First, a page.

Phylicia Rashad was forced to address a tweet celebrating Bill Cosby’s release from prison this week that drew such backlash her employer Howard University weighed in to say it “lacked sensitivity” toward sexual assault survivors.
The award-winning actress, who famously co-starred with Cosby in the 1980s megahit sitcom “The Cosby Show, wrote in a now-deleted tweet Wednesday after Cosby’s 2018 sexual-assault conviction was overturned that a “terrible wrong is being righted.”
But commenters on the tweet quickly excoriated Rashad, calling the tweet insensitive to sexual assault survivors.
Cosby was convicted of assaulting Temple University employee Andrea Constand at his Pennsylvania home in 2004, and dozens of others have accused the famed comedian of sexual assault.
But he was released from prison this week after serving two years of a three-to-10-year sentence when the state Supreme Court ruled that a deposition Cosby gave in a civil lawsuit was improperly used in the criminal trial.
Rashad took to Twitter to laud the ruling, writing, “FINALLY!!!! A terrible wrong is being righted- a miscarriage of justice is corrected!”
The backlash in the Howard community and elsewhere was swift.
“As a woman, to see another woman support a man who hurt so many, it’s disappointing. As a Howard student, it’s unacceptable to see a dean supporting this,” Amber Lyon, a Howard University junior, told USA Today.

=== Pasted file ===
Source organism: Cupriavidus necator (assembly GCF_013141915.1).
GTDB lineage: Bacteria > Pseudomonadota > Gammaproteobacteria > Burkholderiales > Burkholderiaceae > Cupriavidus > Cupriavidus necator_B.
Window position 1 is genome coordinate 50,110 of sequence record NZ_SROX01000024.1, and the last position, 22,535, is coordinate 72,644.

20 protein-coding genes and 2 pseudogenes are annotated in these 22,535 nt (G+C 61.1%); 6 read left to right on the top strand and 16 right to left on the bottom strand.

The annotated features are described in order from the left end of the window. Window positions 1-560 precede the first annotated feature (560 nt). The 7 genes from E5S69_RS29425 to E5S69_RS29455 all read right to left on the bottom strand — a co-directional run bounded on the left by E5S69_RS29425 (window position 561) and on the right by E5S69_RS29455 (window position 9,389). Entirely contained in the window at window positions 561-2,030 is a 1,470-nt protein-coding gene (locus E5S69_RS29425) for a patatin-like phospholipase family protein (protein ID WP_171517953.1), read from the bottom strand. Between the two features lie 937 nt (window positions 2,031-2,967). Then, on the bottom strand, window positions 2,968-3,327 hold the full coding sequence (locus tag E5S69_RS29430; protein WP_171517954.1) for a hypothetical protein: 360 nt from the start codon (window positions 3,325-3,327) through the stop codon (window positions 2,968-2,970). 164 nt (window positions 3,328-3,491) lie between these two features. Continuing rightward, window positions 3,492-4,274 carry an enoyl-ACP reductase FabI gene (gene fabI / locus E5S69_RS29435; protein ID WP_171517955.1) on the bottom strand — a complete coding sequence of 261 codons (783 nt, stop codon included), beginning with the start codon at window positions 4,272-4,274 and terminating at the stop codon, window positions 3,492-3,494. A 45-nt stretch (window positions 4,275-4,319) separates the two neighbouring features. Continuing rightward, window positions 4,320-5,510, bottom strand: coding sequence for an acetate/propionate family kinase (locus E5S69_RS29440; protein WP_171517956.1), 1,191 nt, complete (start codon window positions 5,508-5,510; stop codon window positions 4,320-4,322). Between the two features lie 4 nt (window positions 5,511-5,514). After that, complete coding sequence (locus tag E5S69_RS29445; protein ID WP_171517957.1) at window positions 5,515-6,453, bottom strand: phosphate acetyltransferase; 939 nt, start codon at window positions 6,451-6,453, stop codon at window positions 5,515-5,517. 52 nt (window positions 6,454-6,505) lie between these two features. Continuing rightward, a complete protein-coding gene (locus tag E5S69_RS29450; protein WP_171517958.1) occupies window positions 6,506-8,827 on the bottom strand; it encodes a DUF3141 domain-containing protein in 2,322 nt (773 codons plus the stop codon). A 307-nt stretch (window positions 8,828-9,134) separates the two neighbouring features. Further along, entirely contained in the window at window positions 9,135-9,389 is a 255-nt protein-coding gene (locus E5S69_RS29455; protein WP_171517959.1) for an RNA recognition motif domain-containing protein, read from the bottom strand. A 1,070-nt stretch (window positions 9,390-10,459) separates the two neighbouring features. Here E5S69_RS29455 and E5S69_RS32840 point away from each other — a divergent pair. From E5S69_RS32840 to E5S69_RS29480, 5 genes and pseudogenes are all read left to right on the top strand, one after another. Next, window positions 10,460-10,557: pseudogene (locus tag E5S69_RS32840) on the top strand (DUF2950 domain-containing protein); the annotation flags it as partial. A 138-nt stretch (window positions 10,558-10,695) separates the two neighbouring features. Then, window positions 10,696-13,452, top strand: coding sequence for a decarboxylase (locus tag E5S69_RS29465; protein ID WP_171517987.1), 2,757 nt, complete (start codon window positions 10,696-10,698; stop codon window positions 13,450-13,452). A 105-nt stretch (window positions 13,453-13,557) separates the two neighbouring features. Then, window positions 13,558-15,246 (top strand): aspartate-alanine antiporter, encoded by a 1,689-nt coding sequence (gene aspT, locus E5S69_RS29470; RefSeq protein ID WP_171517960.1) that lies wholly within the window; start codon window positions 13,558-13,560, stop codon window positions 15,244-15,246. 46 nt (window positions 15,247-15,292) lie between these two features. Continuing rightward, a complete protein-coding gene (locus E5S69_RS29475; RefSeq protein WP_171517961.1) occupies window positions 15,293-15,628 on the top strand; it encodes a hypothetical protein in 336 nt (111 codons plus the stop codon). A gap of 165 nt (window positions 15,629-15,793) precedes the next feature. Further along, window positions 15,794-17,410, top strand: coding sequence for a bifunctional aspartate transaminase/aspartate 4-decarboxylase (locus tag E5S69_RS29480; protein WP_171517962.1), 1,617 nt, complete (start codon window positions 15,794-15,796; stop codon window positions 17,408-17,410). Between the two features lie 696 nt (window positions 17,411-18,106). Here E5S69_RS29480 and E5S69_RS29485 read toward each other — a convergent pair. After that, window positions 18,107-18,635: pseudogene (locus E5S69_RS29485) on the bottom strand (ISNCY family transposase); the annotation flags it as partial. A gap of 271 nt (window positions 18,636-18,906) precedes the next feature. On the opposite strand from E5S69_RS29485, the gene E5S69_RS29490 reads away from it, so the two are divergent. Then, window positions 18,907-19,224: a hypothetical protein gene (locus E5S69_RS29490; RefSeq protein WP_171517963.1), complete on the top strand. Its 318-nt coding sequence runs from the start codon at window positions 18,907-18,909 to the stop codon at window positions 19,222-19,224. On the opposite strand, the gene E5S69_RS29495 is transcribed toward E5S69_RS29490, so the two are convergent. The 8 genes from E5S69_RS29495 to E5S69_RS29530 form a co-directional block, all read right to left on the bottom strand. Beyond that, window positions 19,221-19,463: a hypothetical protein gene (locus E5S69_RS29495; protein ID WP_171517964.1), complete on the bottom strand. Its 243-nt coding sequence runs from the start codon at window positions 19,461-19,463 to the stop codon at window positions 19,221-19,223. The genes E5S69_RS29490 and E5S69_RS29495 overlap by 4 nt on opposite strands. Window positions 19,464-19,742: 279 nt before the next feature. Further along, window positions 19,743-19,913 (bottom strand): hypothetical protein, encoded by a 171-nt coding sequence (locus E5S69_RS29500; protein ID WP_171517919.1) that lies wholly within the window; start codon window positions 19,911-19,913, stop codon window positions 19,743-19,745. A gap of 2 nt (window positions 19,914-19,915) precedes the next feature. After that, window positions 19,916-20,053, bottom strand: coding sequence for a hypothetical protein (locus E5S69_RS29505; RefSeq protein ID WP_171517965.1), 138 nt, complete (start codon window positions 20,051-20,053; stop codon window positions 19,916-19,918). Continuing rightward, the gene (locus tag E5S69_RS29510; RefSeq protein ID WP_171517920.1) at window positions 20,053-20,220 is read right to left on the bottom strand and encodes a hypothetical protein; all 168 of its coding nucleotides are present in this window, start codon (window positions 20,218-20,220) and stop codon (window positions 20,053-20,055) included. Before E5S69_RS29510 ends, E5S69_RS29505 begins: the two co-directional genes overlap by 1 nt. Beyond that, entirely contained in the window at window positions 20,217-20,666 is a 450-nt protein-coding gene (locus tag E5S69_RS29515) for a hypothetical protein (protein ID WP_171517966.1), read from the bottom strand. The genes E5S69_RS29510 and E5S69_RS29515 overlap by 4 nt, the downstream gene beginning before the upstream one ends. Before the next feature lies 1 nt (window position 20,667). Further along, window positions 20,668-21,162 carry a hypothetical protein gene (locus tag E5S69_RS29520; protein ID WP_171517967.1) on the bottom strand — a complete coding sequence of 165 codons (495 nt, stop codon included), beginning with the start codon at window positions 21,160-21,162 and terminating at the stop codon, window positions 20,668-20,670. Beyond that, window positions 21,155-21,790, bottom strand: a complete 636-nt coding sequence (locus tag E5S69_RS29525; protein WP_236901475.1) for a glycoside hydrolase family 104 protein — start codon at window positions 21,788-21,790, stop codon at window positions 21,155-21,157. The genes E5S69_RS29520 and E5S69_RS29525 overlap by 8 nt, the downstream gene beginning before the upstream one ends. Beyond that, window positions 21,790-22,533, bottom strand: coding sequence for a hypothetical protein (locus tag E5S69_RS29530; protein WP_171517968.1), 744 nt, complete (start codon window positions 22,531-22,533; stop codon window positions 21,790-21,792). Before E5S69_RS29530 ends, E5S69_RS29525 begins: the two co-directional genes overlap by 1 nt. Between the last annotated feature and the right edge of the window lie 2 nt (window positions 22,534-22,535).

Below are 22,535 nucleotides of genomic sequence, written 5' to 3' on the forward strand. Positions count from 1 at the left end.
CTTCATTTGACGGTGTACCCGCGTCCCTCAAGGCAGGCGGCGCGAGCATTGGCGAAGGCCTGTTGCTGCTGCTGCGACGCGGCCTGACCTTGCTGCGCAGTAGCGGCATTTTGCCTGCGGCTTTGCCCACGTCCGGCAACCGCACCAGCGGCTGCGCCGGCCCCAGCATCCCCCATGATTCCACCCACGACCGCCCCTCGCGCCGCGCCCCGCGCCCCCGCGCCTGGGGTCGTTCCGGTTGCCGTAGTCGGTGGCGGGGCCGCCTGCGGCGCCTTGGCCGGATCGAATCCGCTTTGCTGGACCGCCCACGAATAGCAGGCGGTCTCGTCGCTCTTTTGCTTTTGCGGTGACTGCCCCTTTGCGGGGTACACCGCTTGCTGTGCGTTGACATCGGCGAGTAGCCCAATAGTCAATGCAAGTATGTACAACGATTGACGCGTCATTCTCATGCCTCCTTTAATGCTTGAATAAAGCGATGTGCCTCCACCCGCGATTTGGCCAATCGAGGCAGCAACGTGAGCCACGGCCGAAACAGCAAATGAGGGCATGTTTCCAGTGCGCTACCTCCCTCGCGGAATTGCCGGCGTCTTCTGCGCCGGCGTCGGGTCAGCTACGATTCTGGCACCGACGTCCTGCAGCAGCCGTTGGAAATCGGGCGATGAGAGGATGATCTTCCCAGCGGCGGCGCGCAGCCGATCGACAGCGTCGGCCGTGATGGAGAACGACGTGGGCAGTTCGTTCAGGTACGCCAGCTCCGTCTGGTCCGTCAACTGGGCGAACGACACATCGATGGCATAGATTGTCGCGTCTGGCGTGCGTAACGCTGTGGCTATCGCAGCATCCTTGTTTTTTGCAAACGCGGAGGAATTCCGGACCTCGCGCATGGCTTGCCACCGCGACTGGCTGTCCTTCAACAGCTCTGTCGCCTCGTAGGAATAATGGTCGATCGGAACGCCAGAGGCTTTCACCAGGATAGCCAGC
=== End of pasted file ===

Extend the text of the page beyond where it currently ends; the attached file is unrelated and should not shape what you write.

In the wake of the intense criticism, Rashad wrote in a follow-up tweet, “I fully support survivors of sexual assault coming forward. My post was in no way intended to be insensitive to their truth. Personally, I know from friends and family that such abuse has lifelong residual effects. My heartfelt wish is for healing.”
Howard University, where Rashad began Thursday as dean of the College of Fine Arts, issued a statement saying the school prioritizes and supports sexual assault survivors and that personal statements from Howard staffers do not reflect the university’s policies.
“Survivors of sexual assault will always be our first priority,” the university’s statement read. “While Dean Rashad has acknowledged in her follow-up tweet that victims must be heard and believed, her initial tweet lacked sensitivity towards survivors of sexual assault.”

This correspondent is a guest contributor to The Washington Informer.

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